I’ve been asked and given permission to publish this week a series of chapters from the new A Faith and Culture Devotional: Daily Readings on Art, Science, and Life
Plato: Lover of Truth,
Beauty, and the Good
By John Mark Reynolds, PhD, professor of philosophy, Biola University. Reynolds
makes frequent “study” trips to Disneyland with his students at the Torrey Honors
Institute, of which he is founder and director; www.johnmarkreynolds.com.
Plato (ca 428 – 348/7 BC) was the philosopher of love. He wrote to cajole the
thoughtless into falling in love with wisdom. His dialogues are both art and
philosophy, containing some of the greatest stories ever written (such as the
Atlantis myth from Timaeus) and ideas that still intrigue even the most analytic
of modern thinkers. His influence on the church has been remarkable
and ranges from Saint Augustine to The Inklings, the Oxford literary discussion
group that included J. R. R. Tolkien and C. S. Lewis.
It is no accident that in The Last Battle, Narnia’s Professor Kirk “added
under his breath, ‘It’s all in Plato, all in Plato: bless me, what do they teach
them in these schools.’ “3 Professor Kirk was right. There is no understanding
Christendom without considering the writings of that noblest of pagans,
Plato lived in a dark time that was dominated by the polytheistic religion
of Homer and Hesiod. The love of a god in this twisted system was a prelude
to destruction or rape, not to a beatific vision.
The cultural establishment killed his great teacher Socrates to defend itself
from reason, and Plato waged a clever war against it using both reason and
He used the yearning of the human heart for something more to challenge
the powerful. There is a desire for justice in every human, from the decadent
aristocrat to members of the mob, but justice is hard to find. There is a hunger
for truth, but if the truth is out there, then it is difficult to uncover. This longing
for something “other” Plato calls “love.”
Plato knows love is dangerous. So many men in his culture, as in our own,
limit love to physical passion. Dangerously few see it as the quest for a soul
mate. Only a remnant recognize reality and love the physical, the soul, and
ideas on their way to a greater love for the Good.
In the Symposium, Plato examines this unsatisfactory state of affairs. In
a brief dialogue at the very center of the book, he has his master, Socrates,
discover a great truth:
“Now tell me about love,” he [Socrates] said, “Is Love the love of nothing
or of something?”
“Of something, surely!” he said.
Plato realizes that love is of something. He cannot believe that any common
and natural desire is ultimately incapable of finding its proper fulfillment.
The deep longing for justice, beauty, and truth must have an end. Contrary to
the religion of Homer, the cosmos is not fundamentally chaotic but contains
a great and good order.
Plato believed, based on best reason and best human experience, that there
was more to the cosmos than empty desire and death.
This great Good is unknown to Socrates in Symposium. It is known to
exist, but its nature is unknown. The vision of this known Unknown is the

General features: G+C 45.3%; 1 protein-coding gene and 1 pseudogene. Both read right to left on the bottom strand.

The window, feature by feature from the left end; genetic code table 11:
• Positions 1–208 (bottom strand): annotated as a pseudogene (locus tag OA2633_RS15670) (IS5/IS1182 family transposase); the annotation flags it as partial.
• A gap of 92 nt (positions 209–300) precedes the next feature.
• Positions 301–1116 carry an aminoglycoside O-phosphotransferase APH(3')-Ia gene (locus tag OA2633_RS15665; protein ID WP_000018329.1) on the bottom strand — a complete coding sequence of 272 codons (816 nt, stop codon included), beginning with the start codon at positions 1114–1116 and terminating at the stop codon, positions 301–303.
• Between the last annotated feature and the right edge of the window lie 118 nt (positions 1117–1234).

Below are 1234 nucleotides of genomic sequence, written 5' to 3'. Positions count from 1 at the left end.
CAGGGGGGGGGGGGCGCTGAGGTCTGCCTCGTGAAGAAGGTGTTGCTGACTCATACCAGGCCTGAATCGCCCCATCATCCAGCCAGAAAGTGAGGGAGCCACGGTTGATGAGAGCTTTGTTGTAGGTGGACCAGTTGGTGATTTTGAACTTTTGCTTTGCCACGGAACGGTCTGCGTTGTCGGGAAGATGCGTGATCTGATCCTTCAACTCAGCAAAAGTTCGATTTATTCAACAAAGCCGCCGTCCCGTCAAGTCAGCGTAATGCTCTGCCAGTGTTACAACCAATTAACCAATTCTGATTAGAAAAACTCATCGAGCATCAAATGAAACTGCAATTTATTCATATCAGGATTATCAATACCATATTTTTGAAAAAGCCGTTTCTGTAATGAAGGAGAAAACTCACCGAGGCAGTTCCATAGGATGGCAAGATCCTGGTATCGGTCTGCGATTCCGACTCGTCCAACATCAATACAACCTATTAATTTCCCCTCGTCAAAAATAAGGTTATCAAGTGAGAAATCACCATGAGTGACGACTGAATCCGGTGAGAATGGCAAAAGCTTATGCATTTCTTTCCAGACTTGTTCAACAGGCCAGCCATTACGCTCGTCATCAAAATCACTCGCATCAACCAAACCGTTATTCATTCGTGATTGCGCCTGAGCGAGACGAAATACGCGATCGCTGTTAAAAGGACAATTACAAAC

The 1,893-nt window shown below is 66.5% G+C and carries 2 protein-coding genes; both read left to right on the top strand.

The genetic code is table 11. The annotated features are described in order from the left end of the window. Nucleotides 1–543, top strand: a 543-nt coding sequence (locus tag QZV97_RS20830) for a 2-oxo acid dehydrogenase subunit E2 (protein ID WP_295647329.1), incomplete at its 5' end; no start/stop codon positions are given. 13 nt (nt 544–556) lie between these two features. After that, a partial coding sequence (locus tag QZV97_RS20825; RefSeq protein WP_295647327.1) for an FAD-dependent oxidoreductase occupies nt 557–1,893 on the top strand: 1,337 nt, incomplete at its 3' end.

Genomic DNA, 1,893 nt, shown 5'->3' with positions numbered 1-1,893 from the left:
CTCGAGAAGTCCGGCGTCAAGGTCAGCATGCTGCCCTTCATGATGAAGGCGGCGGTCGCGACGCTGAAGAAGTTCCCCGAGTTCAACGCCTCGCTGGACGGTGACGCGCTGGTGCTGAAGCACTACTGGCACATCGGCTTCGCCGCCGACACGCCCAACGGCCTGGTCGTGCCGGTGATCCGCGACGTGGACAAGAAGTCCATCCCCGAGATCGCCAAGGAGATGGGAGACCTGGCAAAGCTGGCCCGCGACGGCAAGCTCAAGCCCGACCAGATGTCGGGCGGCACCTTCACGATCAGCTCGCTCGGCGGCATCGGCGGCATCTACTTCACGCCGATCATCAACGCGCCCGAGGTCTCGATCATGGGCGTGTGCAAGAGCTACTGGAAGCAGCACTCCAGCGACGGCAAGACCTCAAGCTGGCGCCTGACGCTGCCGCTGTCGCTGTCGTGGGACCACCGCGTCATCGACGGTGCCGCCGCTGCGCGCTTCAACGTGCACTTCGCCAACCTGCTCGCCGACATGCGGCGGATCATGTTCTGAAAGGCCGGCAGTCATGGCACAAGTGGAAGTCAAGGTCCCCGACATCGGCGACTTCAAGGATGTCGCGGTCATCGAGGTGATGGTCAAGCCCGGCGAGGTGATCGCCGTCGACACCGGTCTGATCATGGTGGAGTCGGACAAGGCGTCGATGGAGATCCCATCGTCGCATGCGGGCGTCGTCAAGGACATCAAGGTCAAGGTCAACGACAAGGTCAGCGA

proper end of the philosophical life.
At the end of his life, Plato would defend the idea of a Creator God, the
mysterious known Unknown, but he did not discern the name of that God.
The truth Plato could not see, Saint Paul revealed to the Greeks in his great
sermon of Acts 17 in Plato’s city of Athens. The ancient world finally received
the good news its brightest and best had longed to hear.
In space and time, not just in the world of ideas, the known Unknown took
flesh and dwelt among us. The incarnation was the mystery that even Plato’s
great vision could not penetrate.
Plato desperately wanted knowledge of the judgment beyond death. In Republic
X, he invented a story of a man who died and came back to life again.
He told a story about justice in the afterlife, and Socrates said:
His story wasn’t lost but preserved, and it would save us, if we were persuaded
by it, for we would then make a good crossing of the River of Forgetfulness,
and our souls wouldn’t be defiled.
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We stand on the other side of the incarnation where a God-Man died and
came to life again. He came not just to tell us of the far country but also to live
within us. The simplest Chris tian knows what Plato could not know. This is
sufficient reason for both profound humility and great joy.
God did not stand beyond us. There was no reason to think he would love
us and good reason to think he would not, but love needs no reason. God condescended
to love humanity. This love is not merely mental but put on flesh
so that we could behold “his glory, the glory of the one and only [Son], who
came from the Father, full of grace and truth” (John 1:14).
We are driven by love to God, who is good, truth, and beauty, a love that
is not just an abstraction but which, as Dante said, “moves the sun and the
For reflection and discussion
? What do the good, the true, and the beautiful look like today? How do you
experience your longings for this?
? Are these longings just wishful thinking? How may God be speaking to
you through your desires?
? How can our longings take us to God and his Word? What would that
? Is it possible that you love God’s truth — the precepts, the poetry, the
prophecy — more than you love God as a person? Would you rather read
books about God than spend face time with him?